They all knew it — that’s why every team desperately tried to get him back in 2017.
It had been a whirlwind, 30-team courtship that ended up with Ohtani picking seven teams as finalists — and then picking the Angels to the shock of everyone.
For the Angels, Ohtani was the franchise’s equivalent of Howard Carter finding King Tutankhamun’s tomb in 1923.
The Angels were unbelievably lucky and they didn’t really know what to do with it.
Maddon thinks this is Ohtani’s time. Maddon thinks he knows how to open it all up: Just by letting it all go.
It’s all about amplifying Ohtani’s unique, unreal talent, pulling the most out of it, and seeing if Shohei can be the secret potion in getting the Angels — and, shhhhhhh, Mike Trout — back to October baseball.
Just let him go.
“Ohtani is full go,” Maddon said back in February when the Angels opened camp in Tempe. “My God, he looks magnificent.”
Maddon’s only become more certain now that it’s nearly Opening Day. The Halos’ savvy manager knows now is the time to let his one-of-a-kind prodigy blossom in full.
It’s time to take off the kid gloves that the Angels have handled Ohtani with since spring training in 2018. Maddon feels there was a too-cautious approach chosen by former GM Billy Eppler, who landed Ohtani, and his managers Mike Scioscia and Brad Ausmus.
They treated him with kid gloves even after Ohtani pitched like a genius at the start of 2018, got hurt, then raked from the batters’ box with a vengeance that saw him win the 2018 AL Rookie of the Year award.
They had to navigate around Ohtani’s September 2018 Tommy John surgery and other injuries as well, but it was a crawl-don’t-walk approach that was frustrating to both Angels fans and Ohtani himself.
“I’m sure I disappointed a lot of people the last two years by being hurt,” Ohtani said on Sunday. “I’m looking forward to showing everyone what I’m capable of.”
Maddon is a bit more old-school, and he wants to see that too. He wants to see the bud finally burst into full bloom. So he has simple marching orders for Ohtani:
“Go play baseball,” Maddon said. “He’s the athlete. Shohei Ohtani could be one of the greatest players of his generation, given the opportunity.
“Right now, there are no limits.”
You can see the shape of a plan for Ohtani in the way the Maddon is using him so far in spring training, especially in the decision Sunday when Maddon decided to use the two-way star as an actual two-way player in the same game — a move that opened eyes all around MLB.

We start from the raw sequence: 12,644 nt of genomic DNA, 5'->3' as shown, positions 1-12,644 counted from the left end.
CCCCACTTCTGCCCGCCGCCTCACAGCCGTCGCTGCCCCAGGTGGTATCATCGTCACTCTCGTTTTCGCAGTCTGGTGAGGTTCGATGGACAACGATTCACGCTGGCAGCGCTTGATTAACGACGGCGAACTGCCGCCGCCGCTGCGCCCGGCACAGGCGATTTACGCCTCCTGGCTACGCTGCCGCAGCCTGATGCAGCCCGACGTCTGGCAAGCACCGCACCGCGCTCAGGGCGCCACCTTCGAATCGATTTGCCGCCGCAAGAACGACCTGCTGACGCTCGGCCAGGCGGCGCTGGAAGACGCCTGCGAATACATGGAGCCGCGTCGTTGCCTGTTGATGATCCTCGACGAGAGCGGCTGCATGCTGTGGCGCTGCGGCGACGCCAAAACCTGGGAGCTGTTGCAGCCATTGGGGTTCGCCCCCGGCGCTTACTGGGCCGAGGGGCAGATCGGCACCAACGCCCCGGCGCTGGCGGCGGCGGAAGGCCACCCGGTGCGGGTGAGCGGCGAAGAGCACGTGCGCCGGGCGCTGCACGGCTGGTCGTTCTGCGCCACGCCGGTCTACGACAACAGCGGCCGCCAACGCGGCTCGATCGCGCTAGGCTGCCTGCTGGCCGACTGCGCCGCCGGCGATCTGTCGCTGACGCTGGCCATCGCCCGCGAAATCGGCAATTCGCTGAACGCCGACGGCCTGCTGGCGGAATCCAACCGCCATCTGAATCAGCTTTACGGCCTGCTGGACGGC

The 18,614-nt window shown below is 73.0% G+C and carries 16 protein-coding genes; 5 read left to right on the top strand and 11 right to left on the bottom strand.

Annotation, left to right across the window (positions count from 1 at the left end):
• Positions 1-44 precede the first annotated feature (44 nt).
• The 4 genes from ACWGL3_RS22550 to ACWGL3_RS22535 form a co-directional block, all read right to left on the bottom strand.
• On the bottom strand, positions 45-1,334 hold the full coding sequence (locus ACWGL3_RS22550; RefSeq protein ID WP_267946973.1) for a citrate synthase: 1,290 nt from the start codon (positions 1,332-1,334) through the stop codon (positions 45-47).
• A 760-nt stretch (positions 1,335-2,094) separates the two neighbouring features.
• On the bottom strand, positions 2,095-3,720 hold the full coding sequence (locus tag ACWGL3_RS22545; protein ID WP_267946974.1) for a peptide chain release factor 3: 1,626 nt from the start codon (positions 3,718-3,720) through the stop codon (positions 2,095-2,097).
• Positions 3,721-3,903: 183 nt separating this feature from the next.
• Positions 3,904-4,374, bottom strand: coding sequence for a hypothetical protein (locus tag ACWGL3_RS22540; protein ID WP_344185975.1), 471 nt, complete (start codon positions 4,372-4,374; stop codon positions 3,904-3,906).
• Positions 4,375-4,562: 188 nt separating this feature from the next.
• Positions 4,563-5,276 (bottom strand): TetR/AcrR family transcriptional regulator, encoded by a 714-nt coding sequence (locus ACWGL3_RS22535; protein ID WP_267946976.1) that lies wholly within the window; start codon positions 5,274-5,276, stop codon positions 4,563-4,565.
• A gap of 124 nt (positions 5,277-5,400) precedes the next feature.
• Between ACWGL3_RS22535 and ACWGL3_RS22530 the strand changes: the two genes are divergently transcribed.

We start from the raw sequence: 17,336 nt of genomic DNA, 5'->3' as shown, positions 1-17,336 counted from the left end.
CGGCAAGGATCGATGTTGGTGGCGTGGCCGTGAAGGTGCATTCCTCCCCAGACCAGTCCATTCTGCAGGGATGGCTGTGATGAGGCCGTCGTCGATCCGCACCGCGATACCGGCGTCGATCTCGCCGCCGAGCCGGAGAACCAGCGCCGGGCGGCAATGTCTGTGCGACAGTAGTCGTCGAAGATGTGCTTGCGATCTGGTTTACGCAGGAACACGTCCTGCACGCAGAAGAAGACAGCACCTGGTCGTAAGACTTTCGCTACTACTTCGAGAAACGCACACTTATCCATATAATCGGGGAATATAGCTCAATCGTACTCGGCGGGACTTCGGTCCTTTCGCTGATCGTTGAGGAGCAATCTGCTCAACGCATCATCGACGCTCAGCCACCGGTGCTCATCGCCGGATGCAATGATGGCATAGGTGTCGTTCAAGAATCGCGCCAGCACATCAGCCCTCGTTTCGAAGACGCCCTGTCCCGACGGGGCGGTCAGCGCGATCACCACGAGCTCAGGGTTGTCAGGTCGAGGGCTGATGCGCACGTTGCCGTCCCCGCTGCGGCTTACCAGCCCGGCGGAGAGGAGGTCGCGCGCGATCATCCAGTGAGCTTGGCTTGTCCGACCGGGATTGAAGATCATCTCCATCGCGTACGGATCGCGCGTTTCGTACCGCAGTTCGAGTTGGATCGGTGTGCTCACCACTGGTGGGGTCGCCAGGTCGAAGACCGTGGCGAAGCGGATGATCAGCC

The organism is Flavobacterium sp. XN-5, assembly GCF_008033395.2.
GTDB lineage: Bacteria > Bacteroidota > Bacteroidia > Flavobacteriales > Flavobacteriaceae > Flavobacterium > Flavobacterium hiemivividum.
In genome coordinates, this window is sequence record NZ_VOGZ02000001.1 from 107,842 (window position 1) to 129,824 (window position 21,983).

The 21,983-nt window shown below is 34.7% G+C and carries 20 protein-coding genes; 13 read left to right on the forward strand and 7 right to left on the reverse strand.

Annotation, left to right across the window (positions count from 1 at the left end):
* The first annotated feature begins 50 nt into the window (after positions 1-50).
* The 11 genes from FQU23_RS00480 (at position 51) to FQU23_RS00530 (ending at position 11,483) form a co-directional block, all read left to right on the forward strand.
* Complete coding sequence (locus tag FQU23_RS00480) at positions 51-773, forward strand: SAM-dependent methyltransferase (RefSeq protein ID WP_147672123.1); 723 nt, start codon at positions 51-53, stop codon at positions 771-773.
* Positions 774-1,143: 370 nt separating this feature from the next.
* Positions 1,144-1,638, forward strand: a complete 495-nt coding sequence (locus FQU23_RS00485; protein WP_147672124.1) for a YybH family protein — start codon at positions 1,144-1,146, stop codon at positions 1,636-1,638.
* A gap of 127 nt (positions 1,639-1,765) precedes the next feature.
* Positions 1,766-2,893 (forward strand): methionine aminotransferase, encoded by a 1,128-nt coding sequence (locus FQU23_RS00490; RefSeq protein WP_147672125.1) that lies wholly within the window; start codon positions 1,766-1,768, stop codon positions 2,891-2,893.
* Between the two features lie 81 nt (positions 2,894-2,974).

Maddon had Ohtani batting leadoff Sunday against the San Diego Padres — and Ohtani was also the starting pitcher. It all worked out just fine.
Ohtani went 2-for-2 at the plate and struck out five Padres from the mound, even hitting 101.9 on a pitch to Padres’ hyperstar Fernando Tatis Jr.
There was no reason to believe it wouldn’t go well, in Maddon’s mind.
In fact, there was no reason to doubt it wouldn’t work. Ohtani had proven it himself in 2016.
On July 3, 2016, Ohtani led off, pitched eight shutout innings, and hit a massive home run for the Hokkaido Nippon-Ham Fighters (you’ve got to dig both the majestic bomb and Ohtani’s majestic gold jersey … and his swagger).
So why did the Angels’ brass doubt?
Maddon doesn’t doubt. He wasn’t Ohtani’s manager in 2016 — Hokkaido’s Hideki Kuriyama was. Maddon would have played him the same way Kuriyama did, and it’s clear Maddon is not managing Ohtani like Scioscia or Ausmus did.
You could see it on Tuesday, when Ohtani was batting leadoff again in order to accumulate at-bats. As the Angels’ DH, Ohtani extended his spring training hitting streak to 10 games. He’s gotten a hit in every game he’s appeared in as a batter.
Max the offensive potential. Max the number of pitches seen and crushed.
All Ohtani has done is go 15 for 25 (.600) with an absurd OPS of 1.701 and a team-leading four homers. He’s stolen two bases as well just for fun.
The homers have been impressive in their own ways.
If pitchers try to avoid Ohtani’s power center, that left-handed stroke just peels off crisp line drives — and a pair of homers this spring — to the opposite field.
Pitchers who know about Ohtani’s opposite-field ability and challenge him in his wheelhouse — well, they’ve paid the price too. Ohtani has launched two massive homers this spring that both easily cleared the batter’s eye in center field, 464 feet and more.